Monday, August 20, 2012

"Plastics News" Misplaces Comments?

On Friday I discovered a plastics-industry puff piece in Plastics News online. The author, a "sustainability coordinator" at a plastics thermoformer, wrote that the problem of ocean plastics is overplayed.
Heavyweights fighting against ocean garbage had weighed in at the comments: Wallace "J" Nichols of the California Academy of Science,  Stiv Wilson of 5 Gyres, Nick Mallos of the Ocean Conservancy. I added mine at the end, being passionate about this problem. And having just written the Scientific American article illustrating how what we see on the surface is the tiniest fraction of what we're doing to the ocean. A small paragraph illustrating that it's time to kill the rhetoric, wake up, look at the "pristine" beaches of the world, and open our eyes.

Imagine my surprise this morning to find that comment mysteriously gone. It had no links and its architecture was just like the other comments, so there was no obvious reason to flag it.

Still, in a way it's good. It gave me a chance to reframe my comment and post it again. For the moment, the comment is up. But in case it gets "lost" again, here it is in full:

How exciting to have found this post. I just published an article for SciAm last week describing the massive amounts of sunk plastic washing up at a tiny deserted cove in southern Maine. What floats on the surface is literally the tip of the iceberg, and what sinks does persist, and is real. Despite whitewashes.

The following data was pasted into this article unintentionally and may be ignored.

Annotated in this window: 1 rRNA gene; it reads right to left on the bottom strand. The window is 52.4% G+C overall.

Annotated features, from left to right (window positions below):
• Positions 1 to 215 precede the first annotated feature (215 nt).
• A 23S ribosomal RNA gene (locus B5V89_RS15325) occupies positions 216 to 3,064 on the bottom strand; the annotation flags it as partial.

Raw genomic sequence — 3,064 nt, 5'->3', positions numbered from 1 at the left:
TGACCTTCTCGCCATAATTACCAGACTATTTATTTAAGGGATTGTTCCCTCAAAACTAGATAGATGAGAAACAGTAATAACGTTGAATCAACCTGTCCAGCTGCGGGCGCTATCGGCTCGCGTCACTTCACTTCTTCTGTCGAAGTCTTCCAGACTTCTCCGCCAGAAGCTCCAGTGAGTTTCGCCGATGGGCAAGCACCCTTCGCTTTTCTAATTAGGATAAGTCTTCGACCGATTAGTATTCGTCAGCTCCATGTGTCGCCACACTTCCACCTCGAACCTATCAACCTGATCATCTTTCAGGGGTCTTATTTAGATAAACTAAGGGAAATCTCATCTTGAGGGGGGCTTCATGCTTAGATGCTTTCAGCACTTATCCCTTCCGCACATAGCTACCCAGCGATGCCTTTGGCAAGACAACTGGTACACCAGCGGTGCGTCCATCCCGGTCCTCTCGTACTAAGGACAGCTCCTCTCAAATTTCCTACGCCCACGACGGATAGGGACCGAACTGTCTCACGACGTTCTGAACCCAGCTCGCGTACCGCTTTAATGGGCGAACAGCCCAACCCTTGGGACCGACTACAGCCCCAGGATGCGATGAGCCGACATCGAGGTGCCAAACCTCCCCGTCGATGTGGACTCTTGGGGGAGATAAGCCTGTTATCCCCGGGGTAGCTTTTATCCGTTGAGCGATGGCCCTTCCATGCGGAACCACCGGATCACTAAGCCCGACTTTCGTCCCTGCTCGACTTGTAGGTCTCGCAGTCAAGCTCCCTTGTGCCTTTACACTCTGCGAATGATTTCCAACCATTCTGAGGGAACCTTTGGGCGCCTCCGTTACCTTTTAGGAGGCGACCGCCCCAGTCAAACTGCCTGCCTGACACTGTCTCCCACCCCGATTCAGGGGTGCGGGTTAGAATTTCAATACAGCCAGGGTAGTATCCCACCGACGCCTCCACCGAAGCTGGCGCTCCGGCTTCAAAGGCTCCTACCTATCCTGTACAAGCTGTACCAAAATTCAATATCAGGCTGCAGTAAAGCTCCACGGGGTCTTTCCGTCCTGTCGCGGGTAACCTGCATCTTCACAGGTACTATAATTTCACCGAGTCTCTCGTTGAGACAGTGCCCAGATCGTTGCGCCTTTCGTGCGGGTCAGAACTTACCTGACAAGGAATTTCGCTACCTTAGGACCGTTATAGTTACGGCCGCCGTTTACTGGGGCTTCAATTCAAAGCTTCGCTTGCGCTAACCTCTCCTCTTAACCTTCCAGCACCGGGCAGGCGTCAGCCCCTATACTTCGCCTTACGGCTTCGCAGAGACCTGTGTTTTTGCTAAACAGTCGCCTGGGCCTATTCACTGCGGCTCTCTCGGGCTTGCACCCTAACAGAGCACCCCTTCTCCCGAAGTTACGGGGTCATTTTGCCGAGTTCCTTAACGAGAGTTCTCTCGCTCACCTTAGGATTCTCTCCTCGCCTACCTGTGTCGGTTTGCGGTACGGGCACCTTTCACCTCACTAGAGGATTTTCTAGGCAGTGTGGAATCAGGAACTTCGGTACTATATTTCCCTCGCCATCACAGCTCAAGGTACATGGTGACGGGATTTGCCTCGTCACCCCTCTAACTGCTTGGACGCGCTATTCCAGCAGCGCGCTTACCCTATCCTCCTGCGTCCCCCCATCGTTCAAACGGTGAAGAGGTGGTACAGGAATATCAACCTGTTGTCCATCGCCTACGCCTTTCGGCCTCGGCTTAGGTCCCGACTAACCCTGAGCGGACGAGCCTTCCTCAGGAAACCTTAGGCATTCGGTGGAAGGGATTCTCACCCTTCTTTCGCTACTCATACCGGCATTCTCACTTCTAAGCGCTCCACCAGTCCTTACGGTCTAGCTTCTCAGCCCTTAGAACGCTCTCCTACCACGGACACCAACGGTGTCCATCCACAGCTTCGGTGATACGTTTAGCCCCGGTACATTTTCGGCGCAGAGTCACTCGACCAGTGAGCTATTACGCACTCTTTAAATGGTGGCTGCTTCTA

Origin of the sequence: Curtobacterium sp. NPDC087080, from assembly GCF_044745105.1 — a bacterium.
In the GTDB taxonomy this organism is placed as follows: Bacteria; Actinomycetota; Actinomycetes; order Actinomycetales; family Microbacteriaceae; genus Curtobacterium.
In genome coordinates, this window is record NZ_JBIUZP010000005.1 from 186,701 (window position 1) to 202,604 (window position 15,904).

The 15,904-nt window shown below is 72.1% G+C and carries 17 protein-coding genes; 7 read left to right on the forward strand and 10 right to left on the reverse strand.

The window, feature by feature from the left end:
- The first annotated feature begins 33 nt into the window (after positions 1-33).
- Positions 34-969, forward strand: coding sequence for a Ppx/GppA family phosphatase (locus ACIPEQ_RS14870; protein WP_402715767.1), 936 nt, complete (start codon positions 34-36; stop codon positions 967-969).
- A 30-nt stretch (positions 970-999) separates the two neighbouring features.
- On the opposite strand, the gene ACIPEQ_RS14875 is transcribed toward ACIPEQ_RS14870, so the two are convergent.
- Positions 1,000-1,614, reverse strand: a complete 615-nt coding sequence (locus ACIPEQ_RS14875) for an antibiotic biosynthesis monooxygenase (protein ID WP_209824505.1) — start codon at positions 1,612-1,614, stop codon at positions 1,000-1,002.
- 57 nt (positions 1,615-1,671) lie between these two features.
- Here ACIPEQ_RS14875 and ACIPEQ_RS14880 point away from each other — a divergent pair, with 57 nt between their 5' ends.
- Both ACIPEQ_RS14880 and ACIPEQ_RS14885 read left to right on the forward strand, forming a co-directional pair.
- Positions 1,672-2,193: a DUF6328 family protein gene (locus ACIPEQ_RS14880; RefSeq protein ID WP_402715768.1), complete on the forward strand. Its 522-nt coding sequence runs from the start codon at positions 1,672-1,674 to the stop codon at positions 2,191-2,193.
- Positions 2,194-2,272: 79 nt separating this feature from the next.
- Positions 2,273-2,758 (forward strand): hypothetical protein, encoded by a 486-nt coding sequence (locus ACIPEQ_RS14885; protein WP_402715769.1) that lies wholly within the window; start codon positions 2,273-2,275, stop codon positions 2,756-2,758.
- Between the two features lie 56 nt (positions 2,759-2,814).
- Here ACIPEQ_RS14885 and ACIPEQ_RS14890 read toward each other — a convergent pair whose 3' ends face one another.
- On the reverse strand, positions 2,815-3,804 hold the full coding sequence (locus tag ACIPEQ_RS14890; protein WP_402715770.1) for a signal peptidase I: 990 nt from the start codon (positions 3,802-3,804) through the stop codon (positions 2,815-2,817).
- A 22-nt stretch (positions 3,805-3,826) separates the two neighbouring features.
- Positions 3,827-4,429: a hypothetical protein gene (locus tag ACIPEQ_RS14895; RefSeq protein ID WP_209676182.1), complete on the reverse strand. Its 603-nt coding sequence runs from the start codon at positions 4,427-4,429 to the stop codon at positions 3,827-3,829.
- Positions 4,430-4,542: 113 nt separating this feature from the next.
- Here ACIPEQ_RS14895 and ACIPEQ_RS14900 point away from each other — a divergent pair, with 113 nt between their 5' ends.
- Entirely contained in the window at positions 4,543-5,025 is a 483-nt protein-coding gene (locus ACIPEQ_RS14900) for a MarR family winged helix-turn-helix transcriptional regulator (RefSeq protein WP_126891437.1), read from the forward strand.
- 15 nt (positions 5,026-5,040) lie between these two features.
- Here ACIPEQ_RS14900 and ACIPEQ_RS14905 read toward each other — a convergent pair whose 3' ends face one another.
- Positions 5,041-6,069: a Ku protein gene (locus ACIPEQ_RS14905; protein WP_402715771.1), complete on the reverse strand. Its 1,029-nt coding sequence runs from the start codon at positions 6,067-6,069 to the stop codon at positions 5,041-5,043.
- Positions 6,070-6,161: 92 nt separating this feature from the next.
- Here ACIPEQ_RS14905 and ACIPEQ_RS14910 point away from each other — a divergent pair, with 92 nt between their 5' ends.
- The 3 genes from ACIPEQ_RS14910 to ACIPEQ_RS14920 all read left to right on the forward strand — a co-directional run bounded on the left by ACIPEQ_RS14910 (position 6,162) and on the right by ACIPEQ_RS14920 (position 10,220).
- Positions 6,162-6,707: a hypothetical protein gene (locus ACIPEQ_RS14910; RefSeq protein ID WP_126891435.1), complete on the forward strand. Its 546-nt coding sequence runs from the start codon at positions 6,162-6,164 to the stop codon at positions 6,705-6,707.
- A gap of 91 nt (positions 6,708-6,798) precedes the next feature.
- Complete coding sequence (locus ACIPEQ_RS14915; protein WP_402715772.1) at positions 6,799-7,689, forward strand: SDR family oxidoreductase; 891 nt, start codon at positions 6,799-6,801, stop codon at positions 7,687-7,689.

It's not a surprise that the plastics industry continually comes back to SEA's 2010 report and completely dismisses other work like that of Miriam Goldstein just a few months ago.

It's not a surprise that the industry helps scupper ideas like bottle bills and switching to reusable bags. These represent a cost, and the industry can't have that.

It's not a surprise that the industry still uses the word "recycle" shamanistically while holding a recycling bin as a talisman. Even though recycling plastic just adds -more- plastic to the world instead of less.

And it's not a surprise that the industry puts the blame squarely on the end consumer. As Stiv above says, even in nations where the industry has rooted itself before there were any form of modern waste-management systems in place.

What is a surprise is that the industry is still taken seriously as a concerned actor. As though people still believe it is working in good faith to solve a growing, worsening pandemic of garbage, and the loss of economic, ecological, and emotional vitality that such garbage causes.

It's time to cut the copouts and the rhetoric, legislate industry responsibility since it won't act responsibly itself, and start to change the game.

Please feel free to add your own thoughts & comments. I'm sure the industry would love to have respectful & honest opinions about how to build trust and make a difference.


  1. Harold, I don't think I deleted your comment, but if I did I apologize. It's on the column now, and I'm also posting a blog item today about the column and the good discussion that it generated. Thank you for your comments, and for this post. Don Loepp, editor, Plastics News.

    1. Hi Don, thanks for the comment! My original post from Friday is still gone (have checked on various computers to make sure it isn't a cache thing). It was smaller, about a 7-8 line one-paragraph thing. It was up as of yesterday (Sunday) evening, but gone this morning. What's up there now is what I've rewritten this morning. But very glad to see the new one still there, along with the others from Dr. Nichols, etc. Looking forward to reading your blog post.

  2. I was deleting a bunch of spam comments over the weekend, it's possible that I slipped and deleted your first comment too. (Oh cursed spam!) I apologize, and thank you for your persistence. My new blog post is live now, and it links to your SciAm column and this blog. I encourage you to check it out, and to comment. DL